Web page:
I’m surprised that lowering business costs (such as property taxes) weren’t included in the mix.

    Regardless, all good suggestions and glad to see the focus on small business.

  • Glen Buhlmann
    December 15, 2017 at 12:26 pm

    #TheAve is the perfect place for the city to take over ownership of parking. The city can design one large underground parking lot connected across the entire area from 50th down to 41st. As properties are redeveloped, they must design for the city parking which is connected together as buildings develop. Then the entire area can be made a giant pedestrian mall with no street parking and a few parking garage entrances on the edge from Brooklyn/15th/50th/41st. This is not a new concept. Some European countries have done it (I think The Netherlands is one example). Microsoft’s new campus plan is somewhat trying to lean in that direction although as a car-oriented suburban campus which is planning to build an insane amount of parking, is not going to be quite what this could be.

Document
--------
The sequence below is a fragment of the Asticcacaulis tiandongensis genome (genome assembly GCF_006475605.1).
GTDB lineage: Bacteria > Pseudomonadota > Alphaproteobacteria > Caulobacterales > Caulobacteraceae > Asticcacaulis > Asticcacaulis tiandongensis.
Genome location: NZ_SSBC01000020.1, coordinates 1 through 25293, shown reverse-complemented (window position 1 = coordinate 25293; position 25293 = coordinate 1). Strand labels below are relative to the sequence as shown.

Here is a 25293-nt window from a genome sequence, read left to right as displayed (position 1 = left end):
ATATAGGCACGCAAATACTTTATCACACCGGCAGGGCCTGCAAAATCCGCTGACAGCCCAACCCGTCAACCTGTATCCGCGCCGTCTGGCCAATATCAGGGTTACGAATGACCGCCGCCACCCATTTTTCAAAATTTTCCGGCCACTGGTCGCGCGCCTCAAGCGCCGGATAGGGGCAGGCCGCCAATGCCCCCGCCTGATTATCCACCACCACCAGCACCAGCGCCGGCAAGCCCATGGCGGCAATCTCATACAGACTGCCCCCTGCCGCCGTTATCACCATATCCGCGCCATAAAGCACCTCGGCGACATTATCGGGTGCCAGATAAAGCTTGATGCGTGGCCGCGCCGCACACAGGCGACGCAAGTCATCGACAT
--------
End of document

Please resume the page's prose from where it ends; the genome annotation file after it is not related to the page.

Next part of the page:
This has multiple benefits:
    1. No cars in the business district. Even deliveries can be done via the parking garage.
    2. Very few driveways on perimeter which makes it much better for traffic on those streets as well as protected bike lanes, sidewalks, etc.
    3. It allows people to drive here and get easy parking
    4. The city can manage the parking, setting price appropriately to make sure that there is always some parking. And they can ensure too much parking does not get built, sabotaging transit.
    5. The money from parking can go back into non-car improvements to the district like public spaces, art, even transit service if that’s what the city decides.